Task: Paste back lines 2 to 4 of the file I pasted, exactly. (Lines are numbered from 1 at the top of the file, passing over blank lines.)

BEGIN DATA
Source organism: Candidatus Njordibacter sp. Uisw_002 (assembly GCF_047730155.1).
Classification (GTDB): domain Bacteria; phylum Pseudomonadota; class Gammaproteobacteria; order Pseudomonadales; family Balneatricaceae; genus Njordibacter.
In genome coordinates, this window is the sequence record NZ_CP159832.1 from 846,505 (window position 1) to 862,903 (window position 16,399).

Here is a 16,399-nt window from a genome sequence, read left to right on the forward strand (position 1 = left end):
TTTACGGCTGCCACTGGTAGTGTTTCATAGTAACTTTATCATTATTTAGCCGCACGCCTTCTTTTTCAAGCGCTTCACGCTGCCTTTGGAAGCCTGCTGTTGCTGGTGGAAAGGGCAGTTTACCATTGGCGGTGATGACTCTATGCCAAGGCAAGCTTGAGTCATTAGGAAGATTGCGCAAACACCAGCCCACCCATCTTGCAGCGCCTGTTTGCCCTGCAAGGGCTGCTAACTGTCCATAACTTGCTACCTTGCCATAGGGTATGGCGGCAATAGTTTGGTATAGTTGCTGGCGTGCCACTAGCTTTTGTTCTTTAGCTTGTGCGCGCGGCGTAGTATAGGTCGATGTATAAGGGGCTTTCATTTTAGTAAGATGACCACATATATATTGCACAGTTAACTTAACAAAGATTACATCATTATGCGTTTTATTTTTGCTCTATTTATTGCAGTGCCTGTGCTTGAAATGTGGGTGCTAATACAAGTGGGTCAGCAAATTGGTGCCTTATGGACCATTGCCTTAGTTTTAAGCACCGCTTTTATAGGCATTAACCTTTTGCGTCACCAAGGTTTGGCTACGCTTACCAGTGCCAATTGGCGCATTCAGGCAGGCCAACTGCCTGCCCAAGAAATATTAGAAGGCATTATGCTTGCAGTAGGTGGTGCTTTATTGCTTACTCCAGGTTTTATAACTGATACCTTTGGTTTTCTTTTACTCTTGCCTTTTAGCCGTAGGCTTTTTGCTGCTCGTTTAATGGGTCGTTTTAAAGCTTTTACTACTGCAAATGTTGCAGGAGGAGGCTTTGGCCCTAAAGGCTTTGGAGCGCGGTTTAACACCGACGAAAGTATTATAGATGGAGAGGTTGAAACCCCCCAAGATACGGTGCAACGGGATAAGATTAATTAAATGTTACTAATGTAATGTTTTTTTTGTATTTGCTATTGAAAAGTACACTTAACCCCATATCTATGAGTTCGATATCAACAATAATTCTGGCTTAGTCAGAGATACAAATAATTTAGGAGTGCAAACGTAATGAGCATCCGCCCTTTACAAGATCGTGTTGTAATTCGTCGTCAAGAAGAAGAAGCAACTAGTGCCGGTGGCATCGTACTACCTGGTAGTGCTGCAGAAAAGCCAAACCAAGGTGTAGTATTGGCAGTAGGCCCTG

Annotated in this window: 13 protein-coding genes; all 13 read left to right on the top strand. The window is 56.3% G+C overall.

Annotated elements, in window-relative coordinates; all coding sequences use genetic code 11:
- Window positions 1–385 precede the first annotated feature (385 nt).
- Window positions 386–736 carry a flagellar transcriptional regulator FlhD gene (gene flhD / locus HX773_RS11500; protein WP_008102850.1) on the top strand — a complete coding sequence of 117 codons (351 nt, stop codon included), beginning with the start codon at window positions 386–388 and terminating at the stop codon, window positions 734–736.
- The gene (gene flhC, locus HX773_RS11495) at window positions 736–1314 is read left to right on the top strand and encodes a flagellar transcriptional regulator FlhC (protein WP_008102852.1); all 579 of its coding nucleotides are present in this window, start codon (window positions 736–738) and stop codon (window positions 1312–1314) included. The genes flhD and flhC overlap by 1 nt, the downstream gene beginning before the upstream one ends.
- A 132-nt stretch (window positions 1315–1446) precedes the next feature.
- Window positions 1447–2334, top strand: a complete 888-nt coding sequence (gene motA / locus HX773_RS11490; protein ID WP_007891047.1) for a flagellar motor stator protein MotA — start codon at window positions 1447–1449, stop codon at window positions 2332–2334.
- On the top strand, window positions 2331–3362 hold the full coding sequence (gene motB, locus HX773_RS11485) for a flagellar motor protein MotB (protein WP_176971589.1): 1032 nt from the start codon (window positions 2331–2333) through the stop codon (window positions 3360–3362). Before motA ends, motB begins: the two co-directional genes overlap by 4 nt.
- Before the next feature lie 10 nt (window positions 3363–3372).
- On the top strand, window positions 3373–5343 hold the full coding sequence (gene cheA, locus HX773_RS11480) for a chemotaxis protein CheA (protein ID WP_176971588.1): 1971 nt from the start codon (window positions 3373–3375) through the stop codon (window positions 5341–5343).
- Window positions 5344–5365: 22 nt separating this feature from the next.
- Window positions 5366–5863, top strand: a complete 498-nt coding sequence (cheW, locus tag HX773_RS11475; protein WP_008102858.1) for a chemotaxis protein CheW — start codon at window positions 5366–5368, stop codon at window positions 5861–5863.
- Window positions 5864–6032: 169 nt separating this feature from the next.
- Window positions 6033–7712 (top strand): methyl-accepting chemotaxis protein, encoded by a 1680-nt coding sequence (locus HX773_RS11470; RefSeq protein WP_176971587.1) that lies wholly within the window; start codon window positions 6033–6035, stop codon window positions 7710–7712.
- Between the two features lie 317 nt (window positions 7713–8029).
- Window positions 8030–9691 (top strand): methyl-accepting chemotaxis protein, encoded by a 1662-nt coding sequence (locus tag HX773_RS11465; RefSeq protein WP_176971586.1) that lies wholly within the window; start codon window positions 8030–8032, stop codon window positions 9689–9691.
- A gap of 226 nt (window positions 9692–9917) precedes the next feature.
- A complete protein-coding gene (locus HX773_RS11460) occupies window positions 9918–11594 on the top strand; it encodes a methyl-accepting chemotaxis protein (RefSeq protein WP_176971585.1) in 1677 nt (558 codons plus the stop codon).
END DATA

Classification (GTDB): domain Bacteria; phylum Pseudomonadota; class Gammaproteobacteria; order Pseudomonadales; family Balneatricaceae; genus Njordibacter.
In genome coordinates, this window is the sequence record NZ_CP159832.1 from 846,505 (window position 1) to 862,903 (window position 16,399).

Here is a 16,399-nt window from a genome sequence, read left to right on the forward strand (position 1 = left end):